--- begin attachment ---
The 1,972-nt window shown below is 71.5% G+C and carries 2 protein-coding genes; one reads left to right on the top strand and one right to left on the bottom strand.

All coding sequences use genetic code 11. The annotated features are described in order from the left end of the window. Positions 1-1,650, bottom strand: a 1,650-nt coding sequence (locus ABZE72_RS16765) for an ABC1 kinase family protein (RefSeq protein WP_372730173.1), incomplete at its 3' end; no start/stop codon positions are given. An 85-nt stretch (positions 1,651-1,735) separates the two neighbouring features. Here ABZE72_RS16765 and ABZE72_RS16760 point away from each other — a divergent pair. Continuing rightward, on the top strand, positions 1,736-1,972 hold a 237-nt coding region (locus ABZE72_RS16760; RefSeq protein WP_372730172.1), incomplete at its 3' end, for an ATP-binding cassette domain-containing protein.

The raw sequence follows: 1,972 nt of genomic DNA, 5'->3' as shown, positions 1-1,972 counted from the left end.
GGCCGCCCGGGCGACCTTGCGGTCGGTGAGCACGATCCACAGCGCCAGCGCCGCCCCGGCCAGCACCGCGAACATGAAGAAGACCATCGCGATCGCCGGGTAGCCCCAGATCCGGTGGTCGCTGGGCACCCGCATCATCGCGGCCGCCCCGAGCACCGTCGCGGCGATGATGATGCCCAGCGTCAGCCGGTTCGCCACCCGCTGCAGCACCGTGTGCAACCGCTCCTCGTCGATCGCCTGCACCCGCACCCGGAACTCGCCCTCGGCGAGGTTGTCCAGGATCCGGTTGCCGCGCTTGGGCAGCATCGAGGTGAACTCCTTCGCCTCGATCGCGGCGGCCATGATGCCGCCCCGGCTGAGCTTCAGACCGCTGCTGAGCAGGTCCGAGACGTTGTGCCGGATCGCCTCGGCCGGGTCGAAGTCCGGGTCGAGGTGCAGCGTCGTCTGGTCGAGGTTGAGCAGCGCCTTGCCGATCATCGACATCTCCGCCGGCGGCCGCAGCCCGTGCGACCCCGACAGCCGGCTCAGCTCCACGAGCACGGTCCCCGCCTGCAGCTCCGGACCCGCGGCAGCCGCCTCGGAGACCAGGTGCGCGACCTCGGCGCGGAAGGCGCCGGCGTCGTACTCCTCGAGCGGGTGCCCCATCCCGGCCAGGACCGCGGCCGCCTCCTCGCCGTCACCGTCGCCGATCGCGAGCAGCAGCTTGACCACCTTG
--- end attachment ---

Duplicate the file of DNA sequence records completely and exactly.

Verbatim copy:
The 1,972-nt window shown below is 71.5% G+C and carries 2 protein-coding genes; one reads left to right on the top strand and one right to left on the bottom strand.

All coding sequences use genetic code 11. The annotated features are described in order from the left end of the window. Positions 1-1,650, bottom strand: a 1,650-nt coding sequence (locus ABZE72_RS16765) for an ABC1 kinase family protein (RefSeq protein WP_372730173.1), incomplete at its 3' end; no start/stop codon positions are given. An 85-nt stretch (positions 1,651-1,735) separates the two neighbouring features. Here ABZE72_RS16765 and ABZE72_RS16760 point away from each other — a divergent pair. Continuing rightward, on the top strand, positions 1,736-1,972 hold a 237-nt coding region (locus ABZE72_RS16760; RefSeq protein WP_372730172.1), incomplete at its 3' end, for an ATP-binding cassette domain-containing protein.

The raw sequence follows: 1,972 nt of genomic DNA, 5'->3' as shown, positions 1-1,972 counted from the left end.
GGCCGCCCGGGCGACCTTGCGGTCGGTGAGCACGATCCACAGCGCCAGCGCCGCCCCGGCCAGCACCGCGAACATGAAGAAGACCATCGCGATCGCCGGGTAGCCCCAGATCCGGTGGTCGCTGGGCACCCGCATCATCGCGGCCGCCCCGAGCACCGTCGCGGCGATGATGATGCCCAGCGTCAGCCGGTTCGCCACCCGCTGCAGCACCGTGTGCAACCGCTCCTCGTCGATCGCCTGCACCCGCACCCGGAACTCGCCCTCGGCGAGGTTGTCCAGGATCCGGTTGCCGCGCTTGGGCAGCATCGAGGTGAACTCCTTCGCCTCGATCGCGGCGGCCATGATGCCGCCCCGGCTGAGCTTCAGACCGCTGCTGAGCAGGTCCGAGACGTTGTGCCGGATCGCCTCGGCCGGGTCGAAGTCCGGGTCGAGGTGCAGCGTCGTCTGGTCGAGGTTGAGCAGCGCCTTGCCGATCATCGACATCTCCGCCGGCGGCCGCAGCCCGTGCGACCCCGACAGCCGGCTCAGCTCCACGAGCACGGTCCCCGCCTGCAGCTCCGGACCCGCGGCAGCCGCCTCGGAGACCAGGTGCGCGACCTCGGCGCGGAAGGCGCCGGCGTCGTACTCCTCGAGCGGGTGCCCCATCCCGGCCAGGACCGCGGCCGCCTCCTCGCCGTCACCGTCGCCGATCGCGAGCAGCAGCTTGACCACCTTG